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Sunday, March 19, 2006

Computer Business News: Azul Cites Sun for Attacks

Azul Systems, Inc., a Java network processing vendor recently started legal proceedings against Sun Microsystems, Inc. in an attempt to protect itself from what it claims to be vicious attacks from the systems vendor.

A spokesperson from California-based computer business Azul states that Sun had approached them previously to express concerns that there were former Sun employees working at Azul, and that the company was worried about patent breaching. Azul has since that time offered Sun the opportunity to verify these claims through audits and other confidential disclosures, but the company has instead begun legal proceedings against Azul threatening to charge the vendor with patent and secret trade if it does not allow Sun specific ownership and very steep licensing fees.

President and CEO of Azul Systems, Stephen Dewitt is a former Sun employee and was present as CEO of Cobalt Systems when Sun took over the company in September of 2000. Although Azul very hired the head of Sun’s HPC unit and its chief of marketing Shahin Kahn to be the chief of marketing right after the takeover, Dewitt claims there was no Sun presence at Azul before he showed up years later.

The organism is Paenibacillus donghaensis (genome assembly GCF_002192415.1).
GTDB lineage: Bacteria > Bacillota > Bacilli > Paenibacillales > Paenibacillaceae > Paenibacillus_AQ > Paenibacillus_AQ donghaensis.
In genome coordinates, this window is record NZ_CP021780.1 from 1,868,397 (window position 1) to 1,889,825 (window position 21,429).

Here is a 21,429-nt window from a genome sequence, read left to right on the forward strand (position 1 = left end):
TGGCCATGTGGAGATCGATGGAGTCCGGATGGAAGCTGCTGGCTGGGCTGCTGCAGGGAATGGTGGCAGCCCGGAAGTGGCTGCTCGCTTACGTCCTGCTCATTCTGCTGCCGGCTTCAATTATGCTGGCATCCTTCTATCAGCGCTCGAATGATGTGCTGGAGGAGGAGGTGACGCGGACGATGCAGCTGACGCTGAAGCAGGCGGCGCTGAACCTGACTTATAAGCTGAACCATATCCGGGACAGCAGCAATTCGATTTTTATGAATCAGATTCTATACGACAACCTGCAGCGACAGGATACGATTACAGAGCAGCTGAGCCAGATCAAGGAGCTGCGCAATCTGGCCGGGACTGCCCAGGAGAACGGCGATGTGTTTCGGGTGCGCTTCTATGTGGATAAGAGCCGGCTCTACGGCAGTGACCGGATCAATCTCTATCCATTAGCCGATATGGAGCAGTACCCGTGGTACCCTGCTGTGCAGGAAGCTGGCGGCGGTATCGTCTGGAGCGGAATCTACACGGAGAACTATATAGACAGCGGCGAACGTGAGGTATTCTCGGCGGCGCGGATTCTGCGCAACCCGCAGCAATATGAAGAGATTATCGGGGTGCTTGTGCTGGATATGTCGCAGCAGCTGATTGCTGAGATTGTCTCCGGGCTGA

In terms of products and patents, while Azul's JVM is based on Sun's HotSpot JVM, the company has a Java license that is in “good standing.” The company itself was founded in April 2002 and worked on its Vega processor secretly and uninformed by other companies until it was introduced in September 2004 and sold for the first time in April 2005.

The Azul Compute Appliance was designed to work with Java Virtual Machines.
This network-attached processing model is being pitched as an alternative to other under-used general-purpose servers that have been created recently in order to deal with Java-based application proessing. of under-utilized general-purpose servers that have been deployed in recent years to handle Java-based application processing.

Dewitt states that he has attempted to propose licensing agreements with Sun to no avail. He states that Sun has launched a lawsuit grounded in a desire to compete and interrupt Azul’s attempts to get products on the market.

Sun has refused comment.

Blogged By: Computer Consulting 101